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An avian flu outbreak and increasing costs of fuel, feed and packaging have contributed to an egg supply shortage and high prices in some parts of the country.

(Featured by The New York Times)

Can You Find Eggs Here or There? Can You Find Them Anywhere?

A grocery staple that for decades has been a relatively cheap and reliable item has now become an elusive and even lavishly priced commodity.

At a Whole Foods in Manhattan on Wednesday, shelves were empty for the cheapest eggs — $3.39 for a carton of 12 large brown Grade A eggs.

What remained were more expensive options like organic, cage-free eggs for more than $7. Even then, the customers were limited to two egg cartons, according to a sign on the refrigerator door, “due to a nationwide shortage of eggs.” Other grocery stores, like certain locations of Kroger across the United States and Lidl in Britain, have also limited egg purchases. Prices of eggs across some countries are rising sharply.

One factor behind the shortage and the sharp rise in egg prices is an outbreak of avian influenza, also known as the bird flu, a highly contagious virus that is often fatal to chickens. Since the outbreak was detected last February, more than 57 million birds in hundreds of commercial and backyard flocks have been affected by it, according to the U.S. Department of Agriculture.

Infected or exposed flocks are culled to prevent the virus from spreading, a measure that has resulted in the depopulation of more than 44 million laying hens in the U.S. since the outbreak, according to the Agriculture Department. The depopulations at commercial facilities have decreased the domestic egg supply by about 7.5 percent on average each month since the outbreak began, the department said.

Lyndsay Cole, a spokeswoman with the Agriculture Department’s Animal and Plant Health Inspection Service, said that after facilities are sanitized and restocked with healthy laying hens, it takes about four to five months for them to “reach peak productivity” of about 24 eggs per month.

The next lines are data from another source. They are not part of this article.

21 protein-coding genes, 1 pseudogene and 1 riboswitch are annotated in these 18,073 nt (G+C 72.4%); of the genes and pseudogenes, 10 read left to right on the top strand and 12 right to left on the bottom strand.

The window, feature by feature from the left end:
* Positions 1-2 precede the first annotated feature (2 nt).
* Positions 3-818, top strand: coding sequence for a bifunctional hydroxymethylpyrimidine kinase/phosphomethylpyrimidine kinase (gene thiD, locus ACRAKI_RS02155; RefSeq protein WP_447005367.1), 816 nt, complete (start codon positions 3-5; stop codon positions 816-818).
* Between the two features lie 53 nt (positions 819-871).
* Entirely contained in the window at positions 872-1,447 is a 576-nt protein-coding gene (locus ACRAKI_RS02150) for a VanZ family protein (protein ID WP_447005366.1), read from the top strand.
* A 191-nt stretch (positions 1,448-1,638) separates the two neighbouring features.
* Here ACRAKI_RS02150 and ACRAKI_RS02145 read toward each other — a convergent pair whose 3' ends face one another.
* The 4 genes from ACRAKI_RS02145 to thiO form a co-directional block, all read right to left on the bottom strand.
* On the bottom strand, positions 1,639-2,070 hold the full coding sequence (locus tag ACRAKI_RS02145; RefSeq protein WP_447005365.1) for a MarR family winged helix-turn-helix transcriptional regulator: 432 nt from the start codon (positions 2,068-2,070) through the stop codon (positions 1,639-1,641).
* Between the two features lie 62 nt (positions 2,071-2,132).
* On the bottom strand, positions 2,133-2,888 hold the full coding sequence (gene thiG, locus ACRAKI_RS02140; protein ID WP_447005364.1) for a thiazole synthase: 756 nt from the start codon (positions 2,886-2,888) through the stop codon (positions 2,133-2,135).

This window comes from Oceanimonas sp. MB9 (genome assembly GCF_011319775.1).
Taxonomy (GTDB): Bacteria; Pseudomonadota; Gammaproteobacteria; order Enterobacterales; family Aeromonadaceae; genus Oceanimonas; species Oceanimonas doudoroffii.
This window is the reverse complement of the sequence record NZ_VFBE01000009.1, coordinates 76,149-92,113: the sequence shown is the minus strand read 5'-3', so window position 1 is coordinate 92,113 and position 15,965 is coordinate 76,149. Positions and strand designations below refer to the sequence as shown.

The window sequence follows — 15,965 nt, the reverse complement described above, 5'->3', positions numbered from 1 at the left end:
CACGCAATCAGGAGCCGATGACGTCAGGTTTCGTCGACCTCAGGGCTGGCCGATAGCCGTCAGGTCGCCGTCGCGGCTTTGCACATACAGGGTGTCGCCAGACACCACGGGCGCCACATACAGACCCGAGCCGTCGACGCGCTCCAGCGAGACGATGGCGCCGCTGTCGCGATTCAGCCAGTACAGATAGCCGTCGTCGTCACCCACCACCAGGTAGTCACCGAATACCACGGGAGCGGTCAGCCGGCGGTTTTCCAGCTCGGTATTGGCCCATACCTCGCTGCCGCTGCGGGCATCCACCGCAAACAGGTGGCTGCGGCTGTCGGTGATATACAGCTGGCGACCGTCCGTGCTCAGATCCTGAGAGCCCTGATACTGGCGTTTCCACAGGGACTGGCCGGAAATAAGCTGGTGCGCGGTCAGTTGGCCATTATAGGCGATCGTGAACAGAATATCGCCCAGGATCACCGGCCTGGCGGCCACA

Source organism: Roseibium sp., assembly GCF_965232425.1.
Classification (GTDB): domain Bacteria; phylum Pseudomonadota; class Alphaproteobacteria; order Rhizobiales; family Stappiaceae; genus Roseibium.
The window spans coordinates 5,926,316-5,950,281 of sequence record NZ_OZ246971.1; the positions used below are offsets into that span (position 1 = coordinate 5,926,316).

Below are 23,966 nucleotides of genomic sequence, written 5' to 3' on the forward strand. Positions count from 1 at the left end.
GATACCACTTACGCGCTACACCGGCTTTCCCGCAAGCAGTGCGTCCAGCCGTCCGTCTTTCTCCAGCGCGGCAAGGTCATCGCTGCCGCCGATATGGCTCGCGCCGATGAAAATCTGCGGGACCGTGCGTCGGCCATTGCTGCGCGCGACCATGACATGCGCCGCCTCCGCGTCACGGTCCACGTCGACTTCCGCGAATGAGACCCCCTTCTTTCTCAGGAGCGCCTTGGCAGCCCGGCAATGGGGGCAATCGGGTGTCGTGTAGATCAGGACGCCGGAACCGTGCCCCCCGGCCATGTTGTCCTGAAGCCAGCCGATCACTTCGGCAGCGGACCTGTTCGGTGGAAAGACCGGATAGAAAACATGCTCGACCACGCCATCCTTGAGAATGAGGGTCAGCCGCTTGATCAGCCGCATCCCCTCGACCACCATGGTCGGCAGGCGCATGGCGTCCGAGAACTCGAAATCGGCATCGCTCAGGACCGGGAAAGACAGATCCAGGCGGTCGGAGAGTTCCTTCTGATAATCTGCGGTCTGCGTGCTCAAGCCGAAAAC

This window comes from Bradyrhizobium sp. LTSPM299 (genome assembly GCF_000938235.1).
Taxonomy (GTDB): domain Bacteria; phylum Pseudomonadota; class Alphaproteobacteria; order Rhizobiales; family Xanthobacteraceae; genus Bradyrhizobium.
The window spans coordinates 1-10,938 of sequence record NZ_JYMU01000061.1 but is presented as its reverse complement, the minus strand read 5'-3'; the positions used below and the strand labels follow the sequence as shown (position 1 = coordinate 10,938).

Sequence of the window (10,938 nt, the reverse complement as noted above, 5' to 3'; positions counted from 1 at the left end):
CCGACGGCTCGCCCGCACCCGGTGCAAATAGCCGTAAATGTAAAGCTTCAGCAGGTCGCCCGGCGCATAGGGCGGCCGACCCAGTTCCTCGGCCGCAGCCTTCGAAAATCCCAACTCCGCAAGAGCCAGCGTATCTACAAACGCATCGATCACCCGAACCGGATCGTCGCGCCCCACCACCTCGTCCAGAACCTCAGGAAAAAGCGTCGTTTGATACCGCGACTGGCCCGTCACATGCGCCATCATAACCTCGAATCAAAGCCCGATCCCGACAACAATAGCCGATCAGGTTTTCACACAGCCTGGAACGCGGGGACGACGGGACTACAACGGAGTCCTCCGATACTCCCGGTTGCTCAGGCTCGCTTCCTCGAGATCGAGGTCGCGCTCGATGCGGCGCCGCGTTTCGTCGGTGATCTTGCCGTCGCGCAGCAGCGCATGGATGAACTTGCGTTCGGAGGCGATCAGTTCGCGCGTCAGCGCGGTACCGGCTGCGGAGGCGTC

The virus has also been detected around the world, including in Canada and countries in Europe and South America, according to United Egg Producers, the trade group that represents most commercial egg farmers in the United States.

Emily Metz, president and chief executive of the American Egg Board, said in an interview on Wednesday that while bird flu has played a role, increasing costs of fuel, feed and packaging have also contributed to pricier and scarcer eggs.

“Is avian flu a factor? Yes,” Ms. Metz said. “Is it the only factor? No, and I would argue it’s not even the biggest factor in where these prices are right now.”

Combined, the avian flu and other rising costs have created scenes of empty shelves at grocery stores across the country, from Colorado to New York. In some instances, people have resorted to buying their own chickens, local media in Arizona and Massachusetts have reported.

While the shortages have not been dire, the jump in prices is noticeable for consumers and businesses. In January 2022, the average price for a dozen of large Grade A eggs in the U.S. was $1.39, according to the Bureau of Labor Statistics. By November, the average price had increased to $3.59.

Ben Suh, the owner of Between the Bagel NY in Queens, said that he had tried to hold off on raising prices for as long as he could, but that he would soon increase the cost of menu items with eggs. For instance, the price of a bacon, egg and cheese sandwich will increase to $7 from $6, Mr. Suh said.